Macromolecules Containing Metal and Metal-Like Elements, Nanoscale Interactions of Metal-Containing Polymers / Edition 1 available in Hardcover
- Pub. Date:
This series provides a useful, applications-oriented forum for the next generation of macromolecules and materials. This volume, seventh in the series, covers nanoscale interactions of metal-containing polymers. Example chapters include:
• Nanoscale Clusters and Molecular Orbital Interactions in Macromolecular-Metal Complexes
• Metal Oxide Clusters as Building Blocks for Inorganic-Organic Hybrid Polymers
|Series:||Macromolecules Containing Metal and Metal-like Elements Series , #7|
|Product dimensions:||6.44(w) x 9.41(h) x 0.71(d)|
About the Author
Dr. Alaa Abd-El-Aziz is Professor of Chemistry and the Associate Vice-President of Research & Graduate Studies at the University of Winnipeg.
Dr. Charles Carraher is Professor of Chemistry at Florida Atlantic University and Associate Director of the Florida Center for Environmental Studies.
Dr. Charles Pittman has a B.S. in Chemical Engineering from Lafayette College and a Ph.D. in Organic Chemistry from Pennsylvania State University. He completed postdoctoral studies with G. A. Olah, and served on active duty at the U.S. Army University of Alabama. He was appointed Full Professor in 1975 and University Research Professor in 1977. Dr. Pittman came to Mississippi State in 1983 as Professor of Industrial Chemistry and Catalysis. He is also Research Director of the University/Industry Chemical Research Center.
Martin Zeldin is Visiting Senior Research Scholar at the University of Richmond in Virginia. He received his Ph.D. in inorganic chemistry in 1968 from Pennsylvania State University.
Table of Contents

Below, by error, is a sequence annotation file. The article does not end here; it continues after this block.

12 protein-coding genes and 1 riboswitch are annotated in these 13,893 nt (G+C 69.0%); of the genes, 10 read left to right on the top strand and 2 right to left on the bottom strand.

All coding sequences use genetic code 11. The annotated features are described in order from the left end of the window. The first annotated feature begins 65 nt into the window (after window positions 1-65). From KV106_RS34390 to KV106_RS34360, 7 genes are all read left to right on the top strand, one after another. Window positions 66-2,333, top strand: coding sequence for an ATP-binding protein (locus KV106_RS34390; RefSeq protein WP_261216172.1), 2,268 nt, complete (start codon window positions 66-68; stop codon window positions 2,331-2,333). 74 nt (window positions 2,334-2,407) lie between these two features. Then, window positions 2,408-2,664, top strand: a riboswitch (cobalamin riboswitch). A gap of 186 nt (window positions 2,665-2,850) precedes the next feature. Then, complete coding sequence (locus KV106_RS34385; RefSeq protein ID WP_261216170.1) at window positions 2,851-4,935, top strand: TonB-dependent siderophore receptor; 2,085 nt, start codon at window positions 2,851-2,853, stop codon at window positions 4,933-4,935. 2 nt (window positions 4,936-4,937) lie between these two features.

Preface.Series Preface. 1. Nanocluster Assemblies and Molecular Orbital Interaction in Macromolecule-Metal Complexes (Laurence A. Belfiore and Sarah E. Fenton). I. Introduction. II. Methodology of Transition Metal Coordination in Polymeric Complexes. III. Jørgensen’s Parametric Representation of Ligand Field Splitting and Interelectronic Repulsion. IV. Psudo-Octahedral d8 Nickel Complexes with Poly(4-vinylpyridne). V. d6 Molybdenum Carbonyl Complexes with Poly(vinylamine). VI. Cobalt, Nickel, and Ruthenium Complexes with Poly(4-vinylpyridine) and Poly(L-histidine) that Exhibit Reduced Symmetry in the Molten State. VII. Total Energetic Requirements to Induce the Glass Transition via Consideration of the First-Shell Coordination Sphere in Transition Metal and Lanthanide Complexes. VIII. Summary. IX. Acknowledgments. X. References. 2. Metal Oxide Clusters as Building Blocks for Inorganic-Organic Hybrid Polymers (Ulrich Schubert). I. Introduction. II. Synthesis of Organically Modified Transition Metal Oxide Clusters. III. Synthesis and Structural Characterization of the Cluster-Reinforced Polymers. IV. Properties of the Cluster-Based Hybrid Polymers. V. Summary. VI. Acknowledgments. VII. References. 3. Metal-Containing Polydyes (Charles E. Carraher). I. Introduction. II. Group IVB-Containing Polydyes. III. Ruthenium-Containing Polydyes. IV. Hematoporphyrin-Containing Polydyes. V. Summary/VI. References. 4. Metallopolymer Nanocomposite-Macromulecular Metallocomplexes as Precursors for Polymers, Polymer Inorganics, and Bionanocomposites (A. D. Po,ogailo). I. Introduction. II. General Characteristics, Classification of Nanoparticles by Size, Structural Organization, and Dimensional Phenomena. III. Problems of Stabilization of Metal Nanoparticles by Polymers. IV. Basic Considerations of the Combinations of Macromolecules and Metals. V. Typical Formation Processes and the Structure of Nanometric Metal particles in Polymers. VI. Preparation of Hybrid Nanocomposites by the Sol-Gel Method. VII. Sol-Gel Preparation of Nanohybrid Multimedia Materials. VIII. Intercalation of Polymers Into Porous and layered Nanostructures. IX. Metal Chalcogenide-Polymer Includion Nanocomposites. X. Metallopolymeric Langmuir-Biodgett Films-Self Organized Hybrid Nanocomposites. XI. Nanometer-Size Particles, Clusters, and Polynuclear Structures Immobilized in Biopolymers and Their Analogs. XII. Application of Polymer-Immoblized Metal Nanoparticle and Metal Cluster Nanocomposites. XIII. Conclusion. XIV. Acknowledgments. XV. References. Index.